To Hell in Prose We Go with Edgar Allan Poe
I couldn’t resist. I had to post something to do with Edgar Allan Poe. After all, what’s Halloween without some chilling prose? You might agree that this is the perfect kind of story to set the tone for Halloween. Too scared to read on? Come on. I double devil dare you.
In The Imp of the Perverse, Poe creates a character who seeks freedom because he surrenders to the cruel impulses fueled by the devil. This leads the reader down an exhilarating path which leads the to the question, what the hell is an imp and does it really have the power to drive someone mad and to drive one to kill? Now, you might say that any person with a good head on their shoulders knows that murder is immoral and wouldn’t have the drive to kill. I’d say, “Why yes, you’re right” but Poe would say you’re wrong. He would argue that you wouldn’t be able to escape the imp’s compelling attraction. The imp is what drives us to feel because it drives the individual to abandon reason and to participate in doing cruel things. This causes you to embrace and indulge in sensations and raw emotions you thought you never had. Poe’s horrific, satanic, revolting, and blasphemous prose provoke us to feel the same as what we’re reading. The imp of the perverse is a divergence from morality because it evokes perverse, murderous fantasies and induces horrific feelings and thoughts into the reader’s mind. The narrator taunts and entices the reader to feel unsettling sensations just as the ‘imp of the perverse’ entices and excites the narrator to go on with the story.
After the chilling character commits murder, the ‘imp’ begins to tear away at his psyche. He convinces himself, “I am safe- I am Safe- yes- if I be not fool enough to make open confession!” Poe uses the recognizable “I am” found in the Bible and combines it with his character’s conflicting thoughts of wanting to confess to the murder suggesting that a man evil enough to commit murder is not a moral man. The imp of the perverse alters the sadistic mind because as Poe describes, “…that single thought is enough. The impulse increases to a wish, the wish to a desire, the desire to an uncontrollable longing, and the longing, (to the deep regret and mortification of the speaker, and in defiance of all consequences,) is indulged.” The narrator describes the pinnacle moments of this mad act and the moments where he is satisfied in committing murder. This murderous act suggests his allegiance to the devil. Horror and disgust saturate the mind of the reader because Poe intends on not filling the reader’s mind with pretty things. He’s driven to displease the reader so that our senses are awakened by what we do not know. The fear of the unknown is what makes us feel perverse because we’re intrigued by what the narrator is describing and we want to know more.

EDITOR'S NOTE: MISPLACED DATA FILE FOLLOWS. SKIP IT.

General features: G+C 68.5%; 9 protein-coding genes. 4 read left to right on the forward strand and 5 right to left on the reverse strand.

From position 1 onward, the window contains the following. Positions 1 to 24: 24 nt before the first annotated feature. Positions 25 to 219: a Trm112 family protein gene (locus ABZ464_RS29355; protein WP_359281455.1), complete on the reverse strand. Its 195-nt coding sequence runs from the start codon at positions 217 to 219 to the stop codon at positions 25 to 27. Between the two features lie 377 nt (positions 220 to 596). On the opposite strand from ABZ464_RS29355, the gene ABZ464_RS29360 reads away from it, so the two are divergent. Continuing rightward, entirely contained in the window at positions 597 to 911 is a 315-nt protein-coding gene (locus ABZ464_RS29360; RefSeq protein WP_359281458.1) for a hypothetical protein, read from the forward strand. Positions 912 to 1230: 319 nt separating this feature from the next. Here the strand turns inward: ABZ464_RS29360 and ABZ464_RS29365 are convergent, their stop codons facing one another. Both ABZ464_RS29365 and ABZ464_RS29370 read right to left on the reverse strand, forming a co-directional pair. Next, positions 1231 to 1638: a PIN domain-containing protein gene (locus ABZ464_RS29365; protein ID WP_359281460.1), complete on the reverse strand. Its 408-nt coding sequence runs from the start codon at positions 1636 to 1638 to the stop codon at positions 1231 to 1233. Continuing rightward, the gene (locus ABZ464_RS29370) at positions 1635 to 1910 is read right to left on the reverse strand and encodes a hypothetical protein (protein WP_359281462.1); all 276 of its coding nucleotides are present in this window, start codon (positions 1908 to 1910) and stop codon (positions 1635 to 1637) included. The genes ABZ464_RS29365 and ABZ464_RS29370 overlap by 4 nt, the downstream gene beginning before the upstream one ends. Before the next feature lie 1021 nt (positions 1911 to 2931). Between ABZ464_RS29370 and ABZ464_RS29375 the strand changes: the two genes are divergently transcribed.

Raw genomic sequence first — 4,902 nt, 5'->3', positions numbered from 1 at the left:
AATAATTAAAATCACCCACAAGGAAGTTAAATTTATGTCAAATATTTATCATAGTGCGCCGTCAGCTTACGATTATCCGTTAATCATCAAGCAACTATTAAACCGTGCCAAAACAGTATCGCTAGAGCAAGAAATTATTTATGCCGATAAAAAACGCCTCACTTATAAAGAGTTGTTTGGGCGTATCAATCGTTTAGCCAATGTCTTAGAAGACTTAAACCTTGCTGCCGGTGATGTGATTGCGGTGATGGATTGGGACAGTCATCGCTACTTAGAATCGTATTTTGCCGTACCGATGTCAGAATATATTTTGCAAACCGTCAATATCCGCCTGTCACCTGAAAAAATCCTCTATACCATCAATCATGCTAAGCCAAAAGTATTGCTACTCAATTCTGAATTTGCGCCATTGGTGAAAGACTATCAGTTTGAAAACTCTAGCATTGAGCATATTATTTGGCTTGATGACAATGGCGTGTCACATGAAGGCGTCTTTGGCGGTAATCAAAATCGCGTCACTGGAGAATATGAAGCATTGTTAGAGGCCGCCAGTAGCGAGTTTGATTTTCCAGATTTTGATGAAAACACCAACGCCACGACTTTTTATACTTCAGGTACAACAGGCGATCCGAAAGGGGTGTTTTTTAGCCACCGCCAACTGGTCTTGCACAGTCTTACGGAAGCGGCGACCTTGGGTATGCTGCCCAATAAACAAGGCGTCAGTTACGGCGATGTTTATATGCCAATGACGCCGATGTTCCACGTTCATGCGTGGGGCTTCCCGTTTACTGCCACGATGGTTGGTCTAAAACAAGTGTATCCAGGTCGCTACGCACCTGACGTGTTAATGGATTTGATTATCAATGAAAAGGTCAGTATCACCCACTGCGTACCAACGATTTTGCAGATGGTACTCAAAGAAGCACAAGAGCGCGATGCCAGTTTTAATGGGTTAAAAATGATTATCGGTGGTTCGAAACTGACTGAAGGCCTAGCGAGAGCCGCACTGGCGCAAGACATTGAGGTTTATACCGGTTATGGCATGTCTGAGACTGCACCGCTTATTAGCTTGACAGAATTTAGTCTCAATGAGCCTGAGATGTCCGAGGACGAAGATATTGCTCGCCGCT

Poe’s narrator explains that he is“…of the many uncounted victims of the imp of the perverse.” The narrator is suggesting that every human being has a demon living within them and has the resolve to think of or want to bestow evil acts upon another, but most aren’t willing or aren’t mad enough to proclaim to the world that they’re planning a murder or have succeeded in murdering someone. Poe doesn’t actually give away gruesome details of the murder, so the reader is forced to think of the dreadful details on their own. After the murderous act is committed the narrator explains that “The next morning he was discovered dead in his bed, and the coroner’s verdict was, death by the visitation of God.” Ironically it’s the absence of God that provokes the narrator to commit murder.
Poe’s story swallows you up to fit the sadistic mind of the murderer. The reader surrenders their morality and freedom to the perverse imp, narrator, and Poe. Death, sadism and darkness become us because it’s all we can think about and it’s pretty much all I’m thinking about at the moment. Yeah, it probably wasn’t the best idea to read this kind of stuff before bed or in the middle of a storm (like the one we’re having now). Thanks a lot Poe. Now you’ve got me worried about that imp. I’m only hoping I’ll sleep well tonight, hopeful that the perverse imp won’t get the best of…Muahaha!
…Uh oh! I think I spoke too soon.